It was no use for FIFA president Gianni Infantino to disingenuously urge teams and fans to “focus on the football.” (He also declared, surreally, that “today I feel Qatari. Today I feel Arab. Today I feel African. Today I feel gay. Today I feel disabled. Today I feel a migrant worker.” Later he explained that he understood discrimination because he had experienced bullying as a red-headed child with freckles.) In fact, part of the criticism of Qatar is directed at FIFA’s own well-documented corruption. “About a dozen of the FIFA officials involved” in selecting Qatar as host, NPR noted last month, “have since received bans from the organization…or been indicted over allegations of corruption.” Former French president Nicolas Sarkozy and soccer legend Michel Platini have both been implicated in reportedly supporting the Qatari bid as part of a backroom deal. In 2020 the US Department of Justice alleged that Russia—the host of the last games—and Qatar won their bids by offering million-dollar bribes. (Qatar and Russia both denied the charges.)
Several European teams that had intended to wear “One Love” armbands in support of LGBTQ rights decided not to once they were told by FIFA officials that doing so would earn them a yellow card. (The organizations’ rules prohibit displaying religious or political slogans.) German players posed before their game with their hands over their mouths to protest FIFA’s censorship. Observers in this part of the world were quick to point out that Palestinian voices are increasingly being censored in Germany.
It is never hard to find examples of such hypocrisy. Western governments and businesses have shown a great willingness—even eagerness—to deal not only with Qatar but with other Gulf and Arab countries that have even worse human rights records, such as the UAE, Saudi Arabia, and Egypt, which recently hosted COP27. Western arms manufacturers have been making record sales to these countries, which for many years now have also been buying and sponsoring European football teams. This is not to mention the human rights records of Western countries themselves, almost all of which are open to reproach.
It is also worth thinking about whether Western displays of support for the rights of LGBTQ people may be superficial or counterproductive, not really helping the LGBTQ community in Qatar or exposing it to further repression. Under the headline “The Attack of Homosexuals on the World Cup!” on the website of the Qatar-based Al Jazeera, a columnist decried “a media campaign in Western circles to try to impose behavior that is not accepted in Muslim societies.”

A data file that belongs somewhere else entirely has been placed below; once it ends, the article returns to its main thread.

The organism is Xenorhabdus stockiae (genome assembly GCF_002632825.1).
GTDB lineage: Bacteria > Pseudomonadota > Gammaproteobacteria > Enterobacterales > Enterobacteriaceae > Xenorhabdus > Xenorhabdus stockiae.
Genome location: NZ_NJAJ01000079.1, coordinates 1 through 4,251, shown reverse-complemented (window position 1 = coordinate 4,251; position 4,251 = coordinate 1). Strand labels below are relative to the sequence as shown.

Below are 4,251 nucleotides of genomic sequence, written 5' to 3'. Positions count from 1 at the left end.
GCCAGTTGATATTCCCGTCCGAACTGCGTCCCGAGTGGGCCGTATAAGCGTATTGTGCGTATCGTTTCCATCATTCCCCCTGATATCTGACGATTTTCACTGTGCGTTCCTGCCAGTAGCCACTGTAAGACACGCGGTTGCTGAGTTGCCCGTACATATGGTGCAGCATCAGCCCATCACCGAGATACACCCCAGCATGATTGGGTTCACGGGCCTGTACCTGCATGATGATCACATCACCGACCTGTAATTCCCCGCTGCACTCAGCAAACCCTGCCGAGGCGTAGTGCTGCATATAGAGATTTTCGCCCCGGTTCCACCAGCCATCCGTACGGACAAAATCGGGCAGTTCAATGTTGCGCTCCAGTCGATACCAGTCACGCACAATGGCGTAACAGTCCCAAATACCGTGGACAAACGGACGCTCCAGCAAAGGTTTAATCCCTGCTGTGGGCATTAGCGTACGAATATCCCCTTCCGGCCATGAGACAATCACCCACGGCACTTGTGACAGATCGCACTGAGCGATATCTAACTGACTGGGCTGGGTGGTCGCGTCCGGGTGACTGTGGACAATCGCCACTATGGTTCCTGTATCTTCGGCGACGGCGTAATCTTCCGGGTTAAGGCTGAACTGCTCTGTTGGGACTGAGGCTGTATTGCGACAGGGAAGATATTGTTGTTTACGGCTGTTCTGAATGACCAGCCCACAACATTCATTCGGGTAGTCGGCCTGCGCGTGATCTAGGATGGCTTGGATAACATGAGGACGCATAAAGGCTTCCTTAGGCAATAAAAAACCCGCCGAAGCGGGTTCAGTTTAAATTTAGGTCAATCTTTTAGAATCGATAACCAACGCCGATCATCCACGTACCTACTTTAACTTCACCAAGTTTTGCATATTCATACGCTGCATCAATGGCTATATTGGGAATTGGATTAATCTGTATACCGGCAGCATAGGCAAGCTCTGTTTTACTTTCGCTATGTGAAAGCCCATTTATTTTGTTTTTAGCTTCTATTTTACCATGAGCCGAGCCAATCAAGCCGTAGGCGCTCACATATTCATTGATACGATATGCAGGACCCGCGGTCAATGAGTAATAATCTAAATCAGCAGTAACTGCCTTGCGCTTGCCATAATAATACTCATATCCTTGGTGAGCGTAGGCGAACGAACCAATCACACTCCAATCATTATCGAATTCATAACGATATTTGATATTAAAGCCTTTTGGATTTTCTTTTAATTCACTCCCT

Yet to dismiss criticism of Qatar as simply racist or Orientalist is to fail to address its substance. Freedom of expression, women’s rights, workers’ rights, and the rights of LGBTQ people deserve to be upheld everywhere in the world. International sports events like the World Cup can be spaces for expressing public opinion and extending solidarity thoughtfully and meaningfully.
One political message that has been tolerated at this World Cup is support for Palestine. Audiences have unfurled huge “Free Palestine” banners in the stands; a Tunisian fan ran onto the field draped in a Palestinian flag, eliciting a roar from the crowds; the Moroccan team posed with the Palestinian flag after its win over Spain. Arab fans seem to have wanted to take the opportunity to assert their solidarity with Palestine, which remains high despite the normalization agreements with Israel signed over the past several years by the governments of the UAE, Bahrain, Morocco, and Sudan. Israeli journalists who attended the tournament seemed surprised and discomfited by the many Arab fans who refused to speak to them.
Stadium guards were not as tolerant of Iranian fans, who took the chance to voice support for the protests that have roiled their country since the murder of Mahsa Amini in September, going so far as to boo their own national anthem. The tournament’s most meaningful political gesture, because it was the most dangerous, may well be that of the Iranian team, whose members declined to sing their national anthem in solidarity with the protesters at home. The players and their families were reportedly threatened with retaliation by the regime, and they half-heartedly sang the anthem before their last match—which they lost to the United States.